D.61 Checks on the expression for entropy

According to the microscopic definition, the differential of the entropy $S$ should be

\begin{displaymath}
{\rm d}S = -k_{\rm B}{\rm d}\left[\sum_q P_q \ln P_q\right]
\end{displaymath}

where the sum is over all system energy eigenfunctions $\psi^{\rm S}_q$ and $P_q$ is their probability. The differential can be simplified to

\begin{displaymath}
{\rm d}S = - k_{\rm B}\sum_q \left[\ln P_q + 1\right]{\,\rm d}P_q
= - k_{\rm B}\sum_q \ln P_q{\,\rm d}P_q,
\end{displaymath}

the latter equality since the sum of the probabilities is always one, so $\sum_q{{\rm d}}P_q$ $\vphantom0\raisebox{1.5pt}{$=$}$ 0.

This is to be compared with the macroscopic differential for the entropy. Since the macroscopic expression requires thermal equilibrium, $P_q$ in the microscopic expression above can be equated to the canonical value $e^{-{\vphantom' E}^{\rm S}_q/{k_{\rm B}}T}$$\raisebox{.5pt}{$/$}$$Z$ where ${\vphantom' E}^{\rm S}_q$ is the energy of system eigenfunction $\psi^{\rm S}_q$. It simplifies the microscopic differential of the entropy to

\begin{displaymath}
{\rm d}S
= - k_{\rm B}\sum_q \left[-\frac{{\vphantom' E}...
... = \frac{1}{T} \sum_q {\vphantom' E}^{\rm S}_q{\,\rm d}P_q, %
\end{displaymath} (D.38)

the second inequality since $Z$ is a constant in the summation and $\sum_q{{\rm d}}P_q$ $\vphantom0\raisebox{1.5pt}{$=$}$ 0.

The macroscopic expression for the differential of entropy is given by (11.18),

\begin{displaymath}
{\rm d}S = \frac{\delta Q}{T}.
\end{displaymath}

Substituting in the differential first law (11.11),

\begin{displaymath}
{\rm d}S = \frac{1}{T}{\,\rm d}E + \frac{1}{T}P {\,\rm d}V
\end{displaymath}

and plugging into that the definitions of $E$ and $P$,

\begin{displaymath}
{\rm d}S = \frac{1}{T} {\,\rm d}\left[\sum_qP_q {\vphantom...
...{{\rm d}{\vphantom' E}^{\rm S}_q}{{\rm d}V}\right] {\,\rm d}V
\end{displaymath}

and differentiating out the product in the first term, one part drops out versus the second term and what is left is the differential for $S$ according to the microscopic definition (D.38). So, the macroscopic and microscopic definitions agree to within a constant on the entropy. That means that they agree completely, because the macroscopic definition has no clue about the constant.

Now consider the case of a system with zero indeterminacy in energy. According to the fundamental assumption, all the eigenfunctions with the correct energy should have the same probability in thermal equilibrium. From the entropy’s point of view, thermal equilibrium should be the stable most messy state, having the maximum entropy. For the two views to agree, the maximum of the microscopic expression for the entropy should occur when all eigenfunctions of the given energy have the same probability. Restricting attention to only the energy eigenfunctions $\psi^{\rm S}_q$ with the correct energy, the maximum entropy occurs when the derivatives of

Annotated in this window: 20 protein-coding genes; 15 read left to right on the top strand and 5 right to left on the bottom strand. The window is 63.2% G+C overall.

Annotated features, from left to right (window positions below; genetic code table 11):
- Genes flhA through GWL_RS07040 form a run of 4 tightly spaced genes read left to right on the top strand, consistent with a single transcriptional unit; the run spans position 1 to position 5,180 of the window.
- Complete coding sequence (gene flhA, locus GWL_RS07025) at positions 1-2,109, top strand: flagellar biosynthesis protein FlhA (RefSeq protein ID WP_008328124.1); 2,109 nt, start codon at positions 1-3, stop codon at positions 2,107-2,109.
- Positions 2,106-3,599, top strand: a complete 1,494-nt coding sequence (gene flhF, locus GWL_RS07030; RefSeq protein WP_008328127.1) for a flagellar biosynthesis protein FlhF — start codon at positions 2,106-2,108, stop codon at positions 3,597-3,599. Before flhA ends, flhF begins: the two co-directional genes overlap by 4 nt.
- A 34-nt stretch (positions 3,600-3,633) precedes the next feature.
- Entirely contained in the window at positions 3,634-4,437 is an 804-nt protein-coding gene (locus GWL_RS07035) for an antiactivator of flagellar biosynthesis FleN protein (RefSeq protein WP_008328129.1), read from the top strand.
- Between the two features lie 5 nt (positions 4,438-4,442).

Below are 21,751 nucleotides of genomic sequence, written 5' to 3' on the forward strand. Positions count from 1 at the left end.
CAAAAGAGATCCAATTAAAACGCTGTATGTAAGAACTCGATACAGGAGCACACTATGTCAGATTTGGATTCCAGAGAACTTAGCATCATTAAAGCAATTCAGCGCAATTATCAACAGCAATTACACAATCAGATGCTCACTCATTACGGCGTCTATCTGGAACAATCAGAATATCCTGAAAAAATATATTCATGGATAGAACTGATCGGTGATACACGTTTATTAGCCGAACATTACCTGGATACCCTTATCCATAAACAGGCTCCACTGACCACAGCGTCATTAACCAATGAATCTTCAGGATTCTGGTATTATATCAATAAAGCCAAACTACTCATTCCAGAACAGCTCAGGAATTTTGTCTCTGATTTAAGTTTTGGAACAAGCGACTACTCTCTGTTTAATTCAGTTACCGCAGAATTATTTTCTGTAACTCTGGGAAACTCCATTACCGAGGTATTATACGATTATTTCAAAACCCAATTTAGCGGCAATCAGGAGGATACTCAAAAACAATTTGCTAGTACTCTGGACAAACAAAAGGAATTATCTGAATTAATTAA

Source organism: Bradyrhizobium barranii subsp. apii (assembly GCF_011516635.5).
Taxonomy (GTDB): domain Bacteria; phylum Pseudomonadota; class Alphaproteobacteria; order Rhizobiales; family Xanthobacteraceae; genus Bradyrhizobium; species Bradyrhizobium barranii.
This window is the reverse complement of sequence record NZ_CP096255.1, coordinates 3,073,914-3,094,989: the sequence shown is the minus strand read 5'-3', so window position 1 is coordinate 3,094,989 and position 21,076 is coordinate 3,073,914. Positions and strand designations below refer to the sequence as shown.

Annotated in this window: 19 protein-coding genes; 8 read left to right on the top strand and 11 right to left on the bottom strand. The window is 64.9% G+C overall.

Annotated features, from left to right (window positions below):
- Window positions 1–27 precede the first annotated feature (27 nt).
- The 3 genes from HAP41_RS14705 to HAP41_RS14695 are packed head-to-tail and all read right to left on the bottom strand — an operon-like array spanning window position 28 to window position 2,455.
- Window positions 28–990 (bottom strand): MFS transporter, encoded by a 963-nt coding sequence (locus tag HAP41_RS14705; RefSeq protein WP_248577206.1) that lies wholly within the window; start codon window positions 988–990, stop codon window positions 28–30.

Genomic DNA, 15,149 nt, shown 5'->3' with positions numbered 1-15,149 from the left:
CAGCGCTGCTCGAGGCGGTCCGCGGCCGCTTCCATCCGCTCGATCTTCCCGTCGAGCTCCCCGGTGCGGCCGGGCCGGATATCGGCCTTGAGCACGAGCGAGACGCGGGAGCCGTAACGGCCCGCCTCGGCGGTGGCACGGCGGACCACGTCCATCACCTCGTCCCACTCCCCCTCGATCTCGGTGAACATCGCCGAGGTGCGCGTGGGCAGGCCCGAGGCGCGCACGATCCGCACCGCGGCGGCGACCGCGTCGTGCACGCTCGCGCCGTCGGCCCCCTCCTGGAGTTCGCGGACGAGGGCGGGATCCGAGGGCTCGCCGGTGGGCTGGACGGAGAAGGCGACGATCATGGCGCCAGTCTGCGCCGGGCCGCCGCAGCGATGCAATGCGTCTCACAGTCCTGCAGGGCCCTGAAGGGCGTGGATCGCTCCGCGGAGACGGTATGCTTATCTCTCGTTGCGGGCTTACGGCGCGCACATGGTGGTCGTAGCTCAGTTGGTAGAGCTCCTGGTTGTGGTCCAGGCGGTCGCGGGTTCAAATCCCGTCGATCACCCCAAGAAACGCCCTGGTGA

\begin{displaymath}
F = - k_{\rm B}\sum_q P_q \ln P_q -\epsilon \left(\sum_q P_q -1\right)
\end{displaymath}

with respect to the $P_q$ are zero. Note that the constraint that the sum of the probabilities must be one has been added as a penalty term with a Lagrangian multiplier, {D.48}. Taking derivatives produces

\begin{displaymath}
- k_{\rm B}\ln(P_q) -k_{\rm B}- \epsilon = 0
\end{displaymath}

showing that, yes, all the $P_q$ have the same value at the maximum entropy. (Note that the minima in entropy, all $P_q$ zero except one, do not show up in the derivation; $P_q\ln{P}_q$ is zero when $P_q$ $\vphantom0\raisebox{1.5pt}{$=$}$ 0, but its derivative does not exist there. In fact, the infinite derivative can be used to verify that no maxima exist with any of the $P_q$ equal to zero if you are worried about that.)

If the energy is uncertain, and only the expectation energy is known, the penalized function becomes

\begin{displaymath}
F = - k_{\rm B}\sum_q P_q \ln P_q
- \epsilon_1 \left(\su...
...\epsilon_2 \left(\sum {\vphantom' E}^{\rm S}_q P_q - E\right)
\end{displaymath}

and the derivatives become

\begin{displaymath}
- k_{\rm B}\ln(P_q) -k_{\rm B}- \epsilon_1 -\epsilon_2 {\vphantom' E}^{\rm S}_q = 0
\end{displaymath}

which can be solved to show that

\begin{displaymath}
P_q = C_1 e^{-{\vphantom' E}^{\rm S}_q/C_2}
\end{displaymath}

with $C_1$ and $C_2$ constants. The requirement to conform with the given definition of temperature identifies $C_2$ as ${k_{\rm B}}T$ and the fact that the probabilities must sum to one identifies $C_1$ as 1/$Z$.

For two systems $A$ and $B$ in thermal contact, the probabilities of the combined system energy eigenfunctions are found as the products of the probabilities of those of the individual systems. The maximum of the combined entropy, constrained by the given total energy $E$, is then found by differentiating

\begin{eqnarray*}
F &=& - k_{\rm B}\sum_{q_A}\sum_{q_B} P_{q_A}P_{q_B} \ln(P_{...
...S}_{q_A} + \sum_{q_B} P_{q_B} {\vphantom' E}^{\rm S}_{q_B} - E)
\end{eqnarray*}

$F$ can be simplified by taking apart the logarithm and noting that the probabilities $P_{q_A}$ and $P_{q_B}$ sum to one to give

\begin{eqnarray*}
F &=&
- k_{\rm B}\sum_{q_A} P_{q_A} \ln(P_{q_A})
- k_{\...
...S}_{q_A} + \sum_{q_B} P_{q_B} {\vphantom' E}^{\rm S}_{q_B} - E)
\end{eqnarray*}

Differentiation now produces

\begin{eqnarray*}
- k_{\rm B}\ln(P_{q_A}) - k_{\rm B}-\epsilon_{1,A} - \epsilo...
...B}-\epsilon_{1,B} - \epsilon_2 {\vphantom' E}^{\rm S}_{q_B} = 0
\end{eqnarray*}

which produces $P_{q_A}$ $\vphantom0\raisebox{1.5pt}{$=$}$ $C_{1,A}e^{-{\vphantom' E}^{\rm S}_{q_A}/C_2}$ and $P_{q_B}$ $\vphantom0\raisebox{1.5pt}{$=$}$ $C_{1,B}e^{-{\vphantom' E}^{\rm S}_{q_B}/C_2}$ and the common constant $C_2$ then implies that the two systems have the same temperature.